Moving to the next scene is done well with no loading time in between. This helps make it feel more like watching a movie. There is a lot of action, graphic violence, and strong language (swearing). All of which fits the narrative and story they created. Depending on the choices you make, you may also see a scene with brief partial female nudity. The nudity seemed unnecessary to the scene and didn’t really add anything.
There are four possible endings that you can get depending on the choices you make. “Every choice matters” is the game’s mantra. The 4 different endings add to the replayability of the game as does the scene counter that lets you know how many of the available scenes you’ve seen. They added the option to “skip scene” after your second playthrough if you have already experienced it.This lets you get to the choices a lot faster so you can make a different choice and possibly get a different ending. We really appreciated the option to skip a scene so we didn’t have to rewatch the same material over and over again and could get to the new alternate scenes faster.
The game/movie is a little on the short side with a single playthrough/viewing only taking around 30-40 minutes depending on your choices; less if you choose to skip scenes.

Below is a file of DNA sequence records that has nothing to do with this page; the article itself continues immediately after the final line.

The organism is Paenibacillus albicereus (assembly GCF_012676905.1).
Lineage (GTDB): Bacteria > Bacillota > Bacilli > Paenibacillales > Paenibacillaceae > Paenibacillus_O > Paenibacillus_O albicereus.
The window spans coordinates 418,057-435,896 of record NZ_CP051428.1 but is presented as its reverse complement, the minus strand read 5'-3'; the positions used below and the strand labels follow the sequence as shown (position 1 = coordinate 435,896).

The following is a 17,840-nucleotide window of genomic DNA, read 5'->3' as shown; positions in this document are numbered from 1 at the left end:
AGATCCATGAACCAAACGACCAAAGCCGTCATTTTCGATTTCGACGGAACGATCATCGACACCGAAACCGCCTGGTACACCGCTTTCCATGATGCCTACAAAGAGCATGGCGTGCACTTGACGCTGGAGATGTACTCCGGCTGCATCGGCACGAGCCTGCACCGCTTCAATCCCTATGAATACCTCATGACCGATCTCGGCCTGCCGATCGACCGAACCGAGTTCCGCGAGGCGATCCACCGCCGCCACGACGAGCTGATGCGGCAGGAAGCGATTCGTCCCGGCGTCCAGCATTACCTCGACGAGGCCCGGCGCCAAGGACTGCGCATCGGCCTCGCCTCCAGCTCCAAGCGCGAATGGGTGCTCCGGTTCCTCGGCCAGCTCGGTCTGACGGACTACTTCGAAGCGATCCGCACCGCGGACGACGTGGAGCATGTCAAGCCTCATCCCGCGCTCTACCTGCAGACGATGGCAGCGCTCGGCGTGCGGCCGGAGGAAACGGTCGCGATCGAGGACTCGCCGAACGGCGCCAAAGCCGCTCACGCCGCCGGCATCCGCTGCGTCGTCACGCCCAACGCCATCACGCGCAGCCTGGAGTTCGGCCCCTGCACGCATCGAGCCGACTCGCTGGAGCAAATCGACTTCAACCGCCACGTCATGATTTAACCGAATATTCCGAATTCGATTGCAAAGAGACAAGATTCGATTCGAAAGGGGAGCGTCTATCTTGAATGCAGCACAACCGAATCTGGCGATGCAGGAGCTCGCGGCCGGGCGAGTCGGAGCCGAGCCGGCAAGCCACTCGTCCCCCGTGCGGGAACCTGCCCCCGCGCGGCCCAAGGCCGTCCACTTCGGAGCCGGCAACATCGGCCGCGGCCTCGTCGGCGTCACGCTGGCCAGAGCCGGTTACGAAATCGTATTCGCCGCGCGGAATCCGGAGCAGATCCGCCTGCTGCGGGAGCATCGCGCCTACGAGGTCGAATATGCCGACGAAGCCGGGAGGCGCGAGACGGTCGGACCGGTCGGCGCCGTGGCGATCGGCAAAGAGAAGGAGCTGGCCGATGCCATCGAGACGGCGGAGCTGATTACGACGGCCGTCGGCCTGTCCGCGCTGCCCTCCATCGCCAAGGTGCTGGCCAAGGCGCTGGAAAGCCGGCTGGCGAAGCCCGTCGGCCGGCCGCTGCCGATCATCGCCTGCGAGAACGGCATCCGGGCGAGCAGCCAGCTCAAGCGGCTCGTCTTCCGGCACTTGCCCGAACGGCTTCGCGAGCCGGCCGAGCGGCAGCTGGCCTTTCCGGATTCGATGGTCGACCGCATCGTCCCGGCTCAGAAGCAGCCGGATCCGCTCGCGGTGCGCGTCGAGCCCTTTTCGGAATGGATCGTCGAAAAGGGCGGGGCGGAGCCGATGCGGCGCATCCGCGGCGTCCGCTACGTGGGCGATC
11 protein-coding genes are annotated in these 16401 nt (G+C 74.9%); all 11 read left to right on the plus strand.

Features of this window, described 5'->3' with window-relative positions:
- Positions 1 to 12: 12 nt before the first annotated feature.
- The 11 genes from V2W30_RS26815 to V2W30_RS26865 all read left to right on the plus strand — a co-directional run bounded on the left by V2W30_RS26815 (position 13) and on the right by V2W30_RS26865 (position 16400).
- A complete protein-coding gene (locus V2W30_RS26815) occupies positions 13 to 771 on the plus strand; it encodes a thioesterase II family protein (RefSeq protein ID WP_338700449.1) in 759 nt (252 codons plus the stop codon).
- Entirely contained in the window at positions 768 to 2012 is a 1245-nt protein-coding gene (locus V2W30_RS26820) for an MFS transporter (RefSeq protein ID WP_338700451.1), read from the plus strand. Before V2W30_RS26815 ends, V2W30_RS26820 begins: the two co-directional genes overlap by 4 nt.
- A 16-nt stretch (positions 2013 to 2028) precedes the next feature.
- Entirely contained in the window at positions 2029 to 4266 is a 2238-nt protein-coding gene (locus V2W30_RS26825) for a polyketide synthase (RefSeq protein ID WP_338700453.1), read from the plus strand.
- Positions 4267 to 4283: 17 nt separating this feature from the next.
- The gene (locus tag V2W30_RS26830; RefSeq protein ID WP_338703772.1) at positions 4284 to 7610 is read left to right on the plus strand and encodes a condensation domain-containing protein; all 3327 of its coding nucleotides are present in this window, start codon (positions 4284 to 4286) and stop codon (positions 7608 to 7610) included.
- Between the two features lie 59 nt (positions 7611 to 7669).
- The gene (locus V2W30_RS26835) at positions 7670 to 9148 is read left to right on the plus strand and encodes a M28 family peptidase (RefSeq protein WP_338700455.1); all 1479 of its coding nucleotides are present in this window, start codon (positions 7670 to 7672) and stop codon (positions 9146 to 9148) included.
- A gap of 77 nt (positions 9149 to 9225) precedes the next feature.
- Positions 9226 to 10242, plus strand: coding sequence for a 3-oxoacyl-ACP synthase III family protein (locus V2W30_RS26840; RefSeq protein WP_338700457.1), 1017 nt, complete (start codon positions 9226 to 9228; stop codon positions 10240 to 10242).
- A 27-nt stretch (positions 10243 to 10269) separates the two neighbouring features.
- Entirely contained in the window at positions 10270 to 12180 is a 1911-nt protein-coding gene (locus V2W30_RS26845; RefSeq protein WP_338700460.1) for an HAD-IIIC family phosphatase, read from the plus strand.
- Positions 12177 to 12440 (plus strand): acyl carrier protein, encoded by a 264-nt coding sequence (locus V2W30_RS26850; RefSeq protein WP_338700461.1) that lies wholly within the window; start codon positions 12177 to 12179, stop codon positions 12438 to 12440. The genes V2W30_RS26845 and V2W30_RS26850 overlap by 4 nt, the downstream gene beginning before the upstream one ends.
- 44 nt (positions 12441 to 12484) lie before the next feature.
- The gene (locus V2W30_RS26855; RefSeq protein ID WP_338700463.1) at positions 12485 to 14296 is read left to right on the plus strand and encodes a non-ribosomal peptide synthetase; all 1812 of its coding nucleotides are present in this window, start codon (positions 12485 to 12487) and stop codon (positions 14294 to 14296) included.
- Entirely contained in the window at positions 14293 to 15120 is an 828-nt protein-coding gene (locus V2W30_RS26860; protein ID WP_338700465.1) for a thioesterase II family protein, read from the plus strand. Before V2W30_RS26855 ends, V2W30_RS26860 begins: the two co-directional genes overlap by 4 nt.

The film production is well done with professional actors, editing, lighting, and sound design. It has an indie film look. We noticed the dubbed voice sync felt off in a few places but overall it was pretty good. The game is both dubbed and subbed and you have the option to change the audio track back to the original Russian with english subtitles. The original Russian audio seemed to fit better than the English VO but this may be subject to personal preferences.
They also added a Galley where you can view the behind the scenes of the movie that was filmed. Overall, the quality of the FMV is good and the story was interesting enough to make us want to find all of the scenes and endings.
She Sees Red is available on Xbox One, PS4, Nintendo Switch, Steam, Andriod and Apple. A digital copy of this game was provided to SimpleGameReviews for the purposes of reviewing the game.
Hidden Through Time from Publisher and Developer Crazy Monkey Studios
A modern animated Where’s Waldo enjoyable for all ages. Wonderful relaxing music and animations that are both cute and entertaining.